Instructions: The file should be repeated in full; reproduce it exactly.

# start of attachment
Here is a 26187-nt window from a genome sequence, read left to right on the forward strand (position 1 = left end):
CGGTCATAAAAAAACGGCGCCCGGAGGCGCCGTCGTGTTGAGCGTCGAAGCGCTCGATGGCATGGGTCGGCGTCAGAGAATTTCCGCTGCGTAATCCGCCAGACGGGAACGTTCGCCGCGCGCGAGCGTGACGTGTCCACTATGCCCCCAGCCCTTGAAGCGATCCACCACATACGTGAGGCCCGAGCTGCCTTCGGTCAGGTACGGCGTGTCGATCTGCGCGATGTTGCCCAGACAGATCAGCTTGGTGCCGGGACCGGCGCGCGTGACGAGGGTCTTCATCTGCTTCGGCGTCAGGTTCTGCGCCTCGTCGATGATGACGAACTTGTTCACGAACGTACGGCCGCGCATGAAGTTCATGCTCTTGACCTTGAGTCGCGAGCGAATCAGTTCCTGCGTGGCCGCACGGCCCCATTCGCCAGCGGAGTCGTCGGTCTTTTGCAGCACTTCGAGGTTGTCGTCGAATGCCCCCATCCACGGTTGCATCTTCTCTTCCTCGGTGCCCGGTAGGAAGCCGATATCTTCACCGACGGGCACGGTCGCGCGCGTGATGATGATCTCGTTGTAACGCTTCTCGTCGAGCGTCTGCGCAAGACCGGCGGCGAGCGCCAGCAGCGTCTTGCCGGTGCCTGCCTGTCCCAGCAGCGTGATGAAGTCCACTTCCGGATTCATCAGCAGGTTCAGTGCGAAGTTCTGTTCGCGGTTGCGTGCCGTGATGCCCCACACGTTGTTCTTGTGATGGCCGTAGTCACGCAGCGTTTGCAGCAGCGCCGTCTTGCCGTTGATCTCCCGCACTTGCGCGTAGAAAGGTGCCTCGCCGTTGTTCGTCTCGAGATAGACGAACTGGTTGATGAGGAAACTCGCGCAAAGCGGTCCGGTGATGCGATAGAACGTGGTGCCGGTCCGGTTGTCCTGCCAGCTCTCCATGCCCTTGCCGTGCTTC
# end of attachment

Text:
Here is a 26187-nt window from a genome sequence, read left to right on the forward strand (position 1 = left end):
CGGTCATAAAAAAACGGCGCCCGGAGGCGCCGTCGTGTTGAGCGTCGAAGCGCTCGATGGCATGGGTCGGCGTCAGAGAATTTCCGCTGCGTAATCCGCCAGACGGGAACGTTCGCCGCGCGCGAGCGTGACGTGTCCACTATGCCCCCAGCCCTTGAAGCGATCCACCACATACGTGAGGCCCGAGCTGCCTTCGGTCAGGTACGGCGTGTCGATCTGCGCGATGTTGCCCAGACAGATCAGCTTGGTGCCGGGACCGGCGCGCGTGACGAGGGTCTTCATCTGCTTCGGCGTCAGGTTCTGCGCCTCGTCGATGATGACGAACTTGTTCACGAACGTACGGCCGCGCATGAAGTTCATGCTCTTGACCTTGAGTCGCGAGCGAATCAGTTCCTGCGTGGCCGCACGGCCCCATTCGCCAGCGGAGTCGTCGGTCTTTTGCAGCACTTCGAGGTTGTCGTCGAATGCCCCCATCCACGGTTGCATCTTCTCTTCCTCGGTGCCCGGTAGGAAGCCGATATCTTCACCGACGGGCACGGTCGCGCGCGTGATGATGATCTCGTTGTAACGCTTCTCGTCGAGCGTCTGCGCAAGACCGGCGGCGAGCGCCAGCAGCGTCTTGCCGGTGCCTGCCTGTCCCAGCAGCGTGATGAAGTCCACTTCCGGATTCATCAGCAGGTTCAGTGCGAAGTTCTGTTCGCGGTTGCGTGCCGTGATGCCCCACACGTTGTTCTTGTGATGGCCGTAGTCACGCAGCGTTTGCAGCAGCGCCGTCTTGCCGTTGATCTCCCGCACTTGCGCGTAGAAAGGTGCCTCGCCGTTGTTCGTCTCGAGATAGACGAACTGGTTGATGAGGAAACTCGCGCAAAGCGGTCCGGTGATGCGATAGAACGTGGTGCCGGTCCGGTTGTCCTGCCAGCTCTCCATGCCCTTGCCGTGCTTC